Tell us about working onstage with Al Pacino. Have you ever worked with him before?

I have not. (pause) I have always wanted to work with him. And he is for me consistently remarkable. He is so present and so in the moment that it makes you, makes one, makes me the ever present, and that's really all you can ever ask of a partner onstage. His process is so interesting. I'm learning so much by watching him. Every line, every piece of the script is something to be delved into and dissected and talked about. We were in a note session last night and we were talking about moments that we have touched on and not have delved into, and that's why doing this play in Pasadena and having this opportunity to workshop it...because this is a play in development. You know how fabulous the O'Neill is, the O'Neill Foundation, and how you get to spend time working on a play, working with the playwright. Dotson (Rader)  has been there the whole time and Robert Allan Ackerman, our director - who I actually worked with at the O'Neill. He's a wonderful director, and he and Al have worked together before. So the kind of work that we're doing, the kind of development that we're doing on this, we're learning so much performing it for the audiences in this particular way. The kind of freedom that we have to be able to work on the play has been an experience that I will cherish forever.

Are there other characters besides the two of you?

Oh, my God, yes. Like I said, there's 'Baby'. In a sense it has the quality of Tennessee's memory play, The Glass Menagerie, which is now on Broadway with Sally Field and Joe Mantello. So, we have other characters, and the actors are really wonderful. We're all working as a team. Garrett Clayton and Miles Gaston Villanueva from The Young and the Restless plays 'Baby' and also Andrew Dits, Matt Gottlieb and Takuma Anzai. They're all wonderful

Is the plan to take this to Broadway?

There is really no plan at this point in time. What Al and Dotson and Robert want to do is really take the time to work on the play. This is the first in what will become a series at Pasadena Playhouse. Danny Feldman who has taken over for Sheldon Epps as producing artistic director feels very strongly about a program like this, where we do plays in Los Angeles ... and we see what happens with them eventually. And Tennessee did two of his plays at the Pasadena Playhouse a long time ago, so in a way it's a homecoming. We'll see. We really don't have any idea; it's a work in progress. You know, we have rehearsal every day too. and notes every day and every night. There's a consistency of growth and process in the play, as we have the freedom to explore. Then we will be prepared for that next step because we've built this very strong foundation. Dotson is changing and rewriting things all the time. We're having to be on top of that all the time, but we love this development. It's a very valuable time for us.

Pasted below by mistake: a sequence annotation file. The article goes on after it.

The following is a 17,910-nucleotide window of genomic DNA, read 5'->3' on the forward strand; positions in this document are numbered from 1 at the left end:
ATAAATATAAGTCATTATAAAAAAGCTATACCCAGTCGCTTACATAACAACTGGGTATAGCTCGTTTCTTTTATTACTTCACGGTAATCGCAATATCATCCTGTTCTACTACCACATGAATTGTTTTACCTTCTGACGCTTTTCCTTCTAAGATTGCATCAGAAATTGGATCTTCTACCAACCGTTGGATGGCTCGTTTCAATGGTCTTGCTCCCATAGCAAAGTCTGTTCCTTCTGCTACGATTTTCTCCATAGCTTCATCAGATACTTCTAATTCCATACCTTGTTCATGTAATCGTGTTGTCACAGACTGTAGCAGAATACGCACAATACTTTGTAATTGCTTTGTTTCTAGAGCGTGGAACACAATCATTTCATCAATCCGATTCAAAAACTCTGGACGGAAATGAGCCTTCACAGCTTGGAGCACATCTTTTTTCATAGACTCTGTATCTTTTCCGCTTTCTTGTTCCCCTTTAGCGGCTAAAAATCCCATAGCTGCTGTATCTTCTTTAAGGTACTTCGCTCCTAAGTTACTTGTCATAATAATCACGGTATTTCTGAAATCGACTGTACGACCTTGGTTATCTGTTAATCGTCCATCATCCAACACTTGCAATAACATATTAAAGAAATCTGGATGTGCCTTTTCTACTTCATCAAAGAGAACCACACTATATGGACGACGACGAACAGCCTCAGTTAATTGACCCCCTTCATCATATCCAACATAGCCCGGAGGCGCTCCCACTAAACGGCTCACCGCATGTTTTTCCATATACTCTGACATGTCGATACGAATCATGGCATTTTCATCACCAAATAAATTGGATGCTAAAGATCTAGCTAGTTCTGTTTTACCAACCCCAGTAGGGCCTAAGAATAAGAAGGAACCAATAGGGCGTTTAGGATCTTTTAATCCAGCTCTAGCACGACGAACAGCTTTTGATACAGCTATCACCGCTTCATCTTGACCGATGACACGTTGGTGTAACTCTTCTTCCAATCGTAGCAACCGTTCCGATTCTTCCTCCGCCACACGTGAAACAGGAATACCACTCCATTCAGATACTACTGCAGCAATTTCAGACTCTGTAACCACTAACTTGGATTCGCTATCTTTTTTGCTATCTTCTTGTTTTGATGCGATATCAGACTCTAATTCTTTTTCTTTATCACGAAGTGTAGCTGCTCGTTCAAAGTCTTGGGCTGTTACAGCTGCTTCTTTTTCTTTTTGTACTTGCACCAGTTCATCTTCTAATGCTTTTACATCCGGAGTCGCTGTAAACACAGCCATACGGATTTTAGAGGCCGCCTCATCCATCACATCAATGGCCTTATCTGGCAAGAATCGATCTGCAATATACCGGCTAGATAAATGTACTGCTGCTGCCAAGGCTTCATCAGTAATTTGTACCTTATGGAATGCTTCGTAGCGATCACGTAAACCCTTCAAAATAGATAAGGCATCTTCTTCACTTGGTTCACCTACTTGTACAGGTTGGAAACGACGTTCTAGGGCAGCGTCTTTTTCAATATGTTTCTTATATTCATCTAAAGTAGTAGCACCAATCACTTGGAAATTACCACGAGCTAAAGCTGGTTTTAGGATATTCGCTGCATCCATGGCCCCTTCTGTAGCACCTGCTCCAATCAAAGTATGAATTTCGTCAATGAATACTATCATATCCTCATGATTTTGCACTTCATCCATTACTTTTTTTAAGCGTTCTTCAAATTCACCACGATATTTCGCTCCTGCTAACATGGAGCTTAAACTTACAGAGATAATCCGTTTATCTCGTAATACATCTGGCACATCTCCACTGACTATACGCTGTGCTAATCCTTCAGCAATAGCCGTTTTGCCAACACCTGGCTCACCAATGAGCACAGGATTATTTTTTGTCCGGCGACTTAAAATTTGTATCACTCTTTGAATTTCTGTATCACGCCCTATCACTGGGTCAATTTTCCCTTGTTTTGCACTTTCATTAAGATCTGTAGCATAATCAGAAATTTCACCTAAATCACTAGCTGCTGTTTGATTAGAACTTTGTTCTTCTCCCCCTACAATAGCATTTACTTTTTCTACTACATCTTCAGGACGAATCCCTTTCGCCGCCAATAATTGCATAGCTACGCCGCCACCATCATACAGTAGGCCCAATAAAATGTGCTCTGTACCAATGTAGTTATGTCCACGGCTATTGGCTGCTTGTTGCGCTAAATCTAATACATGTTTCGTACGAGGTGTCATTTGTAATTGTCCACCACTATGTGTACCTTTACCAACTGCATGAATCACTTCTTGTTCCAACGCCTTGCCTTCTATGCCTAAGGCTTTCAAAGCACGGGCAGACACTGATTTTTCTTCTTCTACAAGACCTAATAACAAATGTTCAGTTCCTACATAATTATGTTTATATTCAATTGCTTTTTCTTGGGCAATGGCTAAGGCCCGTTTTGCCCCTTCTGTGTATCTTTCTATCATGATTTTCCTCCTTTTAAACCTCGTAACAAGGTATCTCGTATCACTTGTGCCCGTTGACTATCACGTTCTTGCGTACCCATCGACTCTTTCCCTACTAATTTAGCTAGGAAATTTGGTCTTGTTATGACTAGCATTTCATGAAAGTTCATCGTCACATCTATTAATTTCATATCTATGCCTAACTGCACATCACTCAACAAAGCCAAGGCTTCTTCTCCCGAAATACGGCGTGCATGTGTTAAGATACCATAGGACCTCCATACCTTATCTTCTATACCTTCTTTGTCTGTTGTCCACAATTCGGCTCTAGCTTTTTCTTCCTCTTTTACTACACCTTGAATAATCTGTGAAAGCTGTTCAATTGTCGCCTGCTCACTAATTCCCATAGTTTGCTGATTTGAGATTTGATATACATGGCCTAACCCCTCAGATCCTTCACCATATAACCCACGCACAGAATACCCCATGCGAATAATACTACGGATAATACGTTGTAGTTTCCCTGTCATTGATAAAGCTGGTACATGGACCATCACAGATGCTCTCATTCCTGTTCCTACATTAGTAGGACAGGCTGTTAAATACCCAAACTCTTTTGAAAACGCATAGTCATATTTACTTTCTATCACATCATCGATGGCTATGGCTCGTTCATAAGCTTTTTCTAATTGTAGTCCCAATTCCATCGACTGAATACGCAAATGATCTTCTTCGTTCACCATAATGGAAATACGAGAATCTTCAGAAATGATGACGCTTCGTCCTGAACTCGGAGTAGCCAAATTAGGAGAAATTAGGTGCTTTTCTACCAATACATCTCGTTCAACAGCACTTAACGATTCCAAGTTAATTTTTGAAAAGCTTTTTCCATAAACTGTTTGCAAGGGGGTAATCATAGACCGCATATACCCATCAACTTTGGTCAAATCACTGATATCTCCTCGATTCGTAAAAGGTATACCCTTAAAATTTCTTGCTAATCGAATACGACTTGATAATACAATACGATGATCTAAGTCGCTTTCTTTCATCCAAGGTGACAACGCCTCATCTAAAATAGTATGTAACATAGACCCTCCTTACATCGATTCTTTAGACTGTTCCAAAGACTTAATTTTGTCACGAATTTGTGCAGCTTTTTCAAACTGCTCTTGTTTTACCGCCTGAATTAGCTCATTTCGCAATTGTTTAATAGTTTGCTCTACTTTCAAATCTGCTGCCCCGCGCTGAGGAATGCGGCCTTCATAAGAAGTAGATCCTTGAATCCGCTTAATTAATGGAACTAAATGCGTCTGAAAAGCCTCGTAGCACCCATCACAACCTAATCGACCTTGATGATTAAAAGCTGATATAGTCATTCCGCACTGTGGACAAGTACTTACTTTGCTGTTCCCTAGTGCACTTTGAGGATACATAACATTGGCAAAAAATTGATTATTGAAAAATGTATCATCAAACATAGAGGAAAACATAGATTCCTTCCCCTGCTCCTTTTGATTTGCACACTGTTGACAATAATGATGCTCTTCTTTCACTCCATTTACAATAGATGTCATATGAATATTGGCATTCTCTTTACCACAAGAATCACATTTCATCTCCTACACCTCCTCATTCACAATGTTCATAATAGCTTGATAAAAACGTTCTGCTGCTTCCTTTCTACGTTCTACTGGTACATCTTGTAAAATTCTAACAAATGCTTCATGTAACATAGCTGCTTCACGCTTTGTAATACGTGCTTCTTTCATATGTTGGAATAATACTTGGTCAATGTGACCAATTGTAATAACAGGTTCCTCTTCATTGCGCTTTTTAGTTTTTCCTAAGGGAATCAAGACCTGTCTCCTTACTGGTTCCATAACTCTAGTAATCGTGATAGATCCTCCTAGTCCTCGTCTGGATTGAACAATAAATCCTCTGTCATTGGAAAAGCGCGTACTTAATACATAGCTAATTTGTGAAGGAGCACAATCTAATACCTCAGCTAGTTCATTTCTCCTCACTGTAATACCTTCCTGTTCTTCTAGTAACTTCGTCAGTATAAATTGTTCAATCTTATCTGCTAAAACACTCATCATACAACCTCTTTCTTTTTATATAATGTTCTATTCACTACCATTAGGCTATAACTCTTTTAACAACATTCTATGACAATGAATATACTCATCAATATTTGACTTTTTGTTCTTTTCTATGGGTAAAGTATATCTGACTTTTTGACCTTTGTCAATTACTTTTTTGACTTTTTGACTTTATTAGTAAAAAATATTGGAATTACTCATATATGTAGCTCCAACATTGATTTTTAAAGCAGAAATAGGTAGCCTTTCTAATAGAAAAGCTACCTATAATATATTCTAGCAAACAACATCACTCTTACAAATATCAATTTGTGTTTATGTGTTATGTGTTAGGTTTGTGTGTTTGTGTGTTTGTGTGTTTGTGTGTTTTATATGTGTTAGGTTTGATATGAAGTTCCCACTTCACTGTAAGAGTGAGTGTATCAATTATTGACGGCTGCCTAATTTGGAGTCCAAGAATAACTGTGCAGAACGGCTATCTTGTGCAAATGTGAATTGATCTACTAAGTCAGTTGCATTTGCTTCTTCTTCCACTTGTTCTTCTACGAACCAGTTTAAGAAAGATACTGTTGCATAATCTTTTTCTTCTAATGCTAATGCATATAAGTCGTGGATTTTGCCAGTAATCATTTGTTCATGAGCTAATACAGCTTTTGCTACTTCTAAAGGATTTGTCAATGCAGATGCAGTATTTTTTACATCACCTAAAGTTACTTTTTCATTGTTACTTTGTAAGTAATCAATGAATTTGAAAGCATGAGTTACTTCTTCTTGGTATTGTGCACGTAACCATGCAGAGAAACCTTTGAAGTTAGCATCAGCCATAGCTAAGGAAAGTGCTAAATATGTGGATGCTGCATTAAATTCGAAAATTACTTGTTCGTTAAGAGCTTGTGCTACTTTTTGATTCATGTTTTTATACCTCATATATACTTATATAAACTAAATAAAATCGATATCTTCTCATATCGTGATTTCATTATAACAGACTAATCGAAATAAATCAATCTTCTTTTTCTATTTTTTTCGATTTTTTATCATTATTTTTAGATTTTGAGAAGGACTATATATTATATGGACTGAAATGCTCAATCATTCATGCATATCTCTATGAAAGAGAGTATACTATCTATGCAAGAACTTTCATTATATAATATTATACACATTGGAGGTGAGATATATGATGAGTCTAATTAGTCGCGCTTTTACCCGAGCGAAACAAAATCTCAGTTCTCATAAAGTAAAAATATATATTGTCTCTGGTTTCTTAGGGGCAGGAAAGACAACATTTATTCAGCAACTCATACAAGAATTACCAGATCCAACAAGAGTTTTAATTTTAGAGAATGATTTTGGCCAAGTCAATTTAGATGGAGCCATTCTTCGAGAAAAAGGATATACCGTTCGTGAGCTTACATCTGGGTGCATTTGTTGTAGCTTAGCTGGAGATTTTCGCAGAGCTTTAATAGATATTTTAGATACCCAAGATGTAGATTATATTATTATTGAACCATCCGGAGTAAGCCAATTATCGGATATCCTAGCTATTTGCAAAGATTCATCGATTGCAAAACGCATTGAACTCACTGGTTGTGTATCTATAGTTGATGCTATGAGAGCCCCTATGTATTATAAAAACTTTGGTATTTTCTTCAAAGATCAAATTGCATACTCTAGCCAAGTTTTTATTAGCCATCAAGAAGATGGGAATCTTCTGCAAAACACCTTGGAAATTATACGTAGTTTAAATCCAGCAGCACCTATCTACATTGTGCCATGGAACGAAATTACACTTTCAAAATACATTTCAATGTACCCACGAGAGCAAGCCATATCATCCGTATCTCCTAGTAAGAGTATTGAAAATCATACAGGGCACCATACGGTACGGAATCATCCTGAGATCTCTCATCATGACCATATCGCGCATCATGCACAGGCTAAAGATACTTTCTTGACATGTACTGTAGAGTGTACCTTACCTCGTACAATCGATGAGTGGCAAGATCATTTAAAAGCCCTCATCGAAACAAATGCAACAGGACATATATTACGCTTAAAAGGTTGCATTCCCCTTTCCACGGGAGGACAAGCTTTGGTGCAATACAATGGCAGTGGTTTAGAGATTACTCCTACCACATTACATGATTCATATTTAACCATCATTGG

Is this do you think the best role you have ever played?

It's a really fabulous role. It's a role that ... you know me, I like to do things that are different.

You are always exciting to watch. You never let us down.

Thank you. You're so sweet. It's a very rich role, very different, particularly from what I'm doing on Transparent, so I love that and I love getting to explore another dimension of myself and another character and the psychology of someone who is incredibly forthright and out there and deeply connected to her relationship and her love for and her friendship with this man Tennessee Williams, who was and still is an icon, for me personally. The joy of doing that and consistently creating her, and the excitement that I have of getting onstage with Al every performance is thrilling for me.

I want to thank you, Judith, for your time and I also want to take the time to thank you personally and your husband Robert (Desiderio) for all of the valuable time and support that you have given to the gay community over the years. You have been sensational in supporting gay rights. God bless you!

Oh my goodness, it is my and our honor and joy to be able to give back to an extraordinary community that we feel so supported by and loved so much. Thank you!

Don't miss an opportunity to see the brilliant Judith Light onstage with Al Pacino at the Pasadena Playhouse for a very limited workshop run through March 19 only. Check the following link for tix and more info:

(production photo credit: Jim Cox)

Monday, February 13, 2017

2017 Interview with Charles Busch

Actor, singer, playwright and film historian Charles Busch is a multi-talented artist
who has won many awards over the course of  his varied career. Remembered for his plays Vampire Lesbians of Sodom, Psycho Beach Party and Die, Mommie, Die!, the latter two having been translated to film, Busch never ceases to amaze with his unique style of creativity. On March 13 and 14 he is bringing his act That Girl/That Boy to Rockwell Table and Stage. In our chat, he talks about this cabaret evening along with delightful observations of the theatre and movie world.

In a nutshell, tell our readers about what you are doing in That Girl/That Boy at Rockwell on March 13/14. How is the show unlike any show you have ever done?